ENGLISH POETRY 1579-1830: SPENSER AND THE TRADITION
Helen Maria Williams
, "To Miss Williams; addressed by her grateful Admirer and Friend, whose Opinion she consulted upon her Ode To Poesy" 1790 ca.; Hardinge, Miscellaneous Works (1818) 2:98-99.
Helen Maria Williams:
1782: Charlotte Anne Burney
1783: William Hayley
1784: Samuel Johnson
1784: Anna Seward
1786: W. Upton
1787: J. B-o
1787: Anna Seward
1790 ca.: George Hardinge
1790: E. J.
1791: E. J.
1793: Elizabeth Carter
1793: Anna Seward
1800: Rev. Richard Polwhele
1801: Charles Kirkpatrick Sharpe
1801: Alexander Thomson
1803: Francis William Blagdon
1815: Isaac D'Israeli
1822: James Harley
1855: Sarah Josepha Hale
1882: Epes Sargent
1887: P. W. Clayden
1772: Dr. Mark Akenside
1777 ca.: Edward Capell
1790 ca.: Henry Fielding
1790 ca.: William Jackson of Exeter
1790 ca.: Anna Seward
1790 ca.: Helen Maria Williams
1797 ca.: William Roscoe
1799: Sir James Bland Burges
1799: Edward Capell
1799: George Chalmers
1800 ca.: Richard Owen Cambridge
1800 ca.: David Hume
1800 ca.: Samuel Johnson
1800 ca.: Sir William Jones
1800 ca.: Rev. William Mason
1805 ca.: Richard Cumberland
1807 ca.: Sir James Bland Burges
1810 ca.: Richard Owen Cambridge
1810 ca.: John Chute
1810 ca.: Elizabeth Montagu
1810 ca.: Rev. John Whaley
1812: Richard Cumberland
1812 ca.: Anna Seward
1814: Rev. Michael Tyson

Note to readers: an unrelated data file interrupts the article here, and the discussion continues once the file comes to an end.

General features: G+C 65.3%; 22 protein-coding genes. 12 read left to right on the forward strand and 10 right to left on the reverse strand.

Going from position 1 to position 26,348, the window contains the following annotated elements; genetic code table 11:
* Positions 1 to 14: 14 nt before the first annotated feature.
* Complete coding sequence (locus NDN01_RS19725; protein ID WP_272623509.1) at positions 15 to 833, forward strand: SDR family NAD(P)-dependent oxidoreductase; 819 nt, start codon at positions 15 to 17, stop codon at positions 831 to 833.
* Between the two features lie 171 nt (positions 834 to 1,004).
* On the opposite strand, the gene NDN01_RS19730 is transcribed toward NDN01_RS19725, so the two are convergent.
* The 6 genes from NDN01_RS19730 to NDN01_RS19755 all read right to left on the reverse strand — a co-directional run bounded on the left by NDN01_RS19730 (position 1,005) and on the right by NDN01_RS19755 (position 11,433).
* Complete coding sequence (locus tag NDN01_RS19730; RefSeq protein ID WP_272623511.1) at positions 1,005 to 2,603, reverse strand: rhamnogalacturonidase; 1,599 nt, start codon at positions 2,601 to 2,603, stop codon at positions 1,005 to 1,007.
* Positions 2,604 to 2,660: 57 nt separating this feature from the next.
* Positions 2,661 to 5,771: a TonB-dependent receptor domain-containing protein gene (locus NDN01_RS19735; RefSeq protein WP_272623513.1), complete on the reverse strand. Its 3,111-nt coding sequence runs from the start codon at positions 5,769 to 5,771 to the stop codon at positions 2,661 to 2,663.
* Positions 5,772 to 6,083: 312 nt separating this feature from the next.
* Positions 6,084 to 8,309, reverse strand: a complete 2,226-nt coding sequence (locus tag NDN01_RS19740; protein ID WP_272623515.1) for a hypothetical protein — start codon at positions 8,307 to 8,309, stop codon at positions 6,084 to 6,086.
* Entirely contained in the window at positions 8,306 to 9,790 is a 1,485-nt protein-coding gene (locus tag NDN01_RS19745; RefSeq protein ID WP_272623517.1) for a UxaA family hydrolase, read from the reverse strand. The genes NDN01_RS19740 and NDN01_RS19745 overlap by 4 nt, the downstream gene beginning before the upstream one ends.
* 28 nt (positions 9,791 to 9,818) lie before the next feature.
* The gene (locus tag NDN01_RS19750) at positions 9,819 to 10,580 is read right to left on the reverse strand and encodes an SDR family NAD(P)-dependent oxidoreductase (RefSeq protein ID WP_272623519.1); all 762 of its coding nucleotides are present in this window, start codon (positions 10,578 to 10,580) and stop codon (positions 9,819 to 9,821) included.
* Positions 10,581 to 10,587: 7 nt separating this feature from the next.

1815: Rev. Richard Polwhele
The Nymph whom these enchanting strains address
Her lov'd companion's voice enraptur'd hears—
The Nymph whose charms the field of Nature dress,
And whose wild beauty is of other years.
From Conway's flood, or hallow'd Shakespeare's tomb,
Or Ludlow's towers, that inspiration breathe,
She comes — to animate thy Winter's gloom,
And grace thy temples with her brightest wreath.
Sweet is thy Muse, though plaintive is her tone,
Since Love his myrtle to the cypress turn'd;
But Melody has made the tear her own,
And heaven-born Genius in the Song has mourn'd.
Alas! that Fortune, with her fingers rude,
Should pluck thy leaf before the mellowing day,
Though purest Faith, by suffering unsubdued,
Hath wrapt thy sorrows in her glowing ray.
Though every moral tie and social charm
With graceful zeal thy heart and life adorn;—
Though tears are thine, which Prudence can disarm,
When others tell thee of the piercing thorn:
But happier omens in her vision bright
The Muse for thee discerning shall proclaim;
There views thee firm upon the mountain's height,
Thy laurels there entwin'd in England's fame.
No more the selfish heart shall wound thy peace,
With cold neglect, or Envy's biting sneer:—
Nor shall the "alter'd eye" of proud Caprice
Insult the meek expostulating tear.
The wise and good shall consecrate thy lay;
The generous heart shall bleed for thy distress;
Expand thy virtues to the cheering day,
Mature thy talents, and thy feelings bless.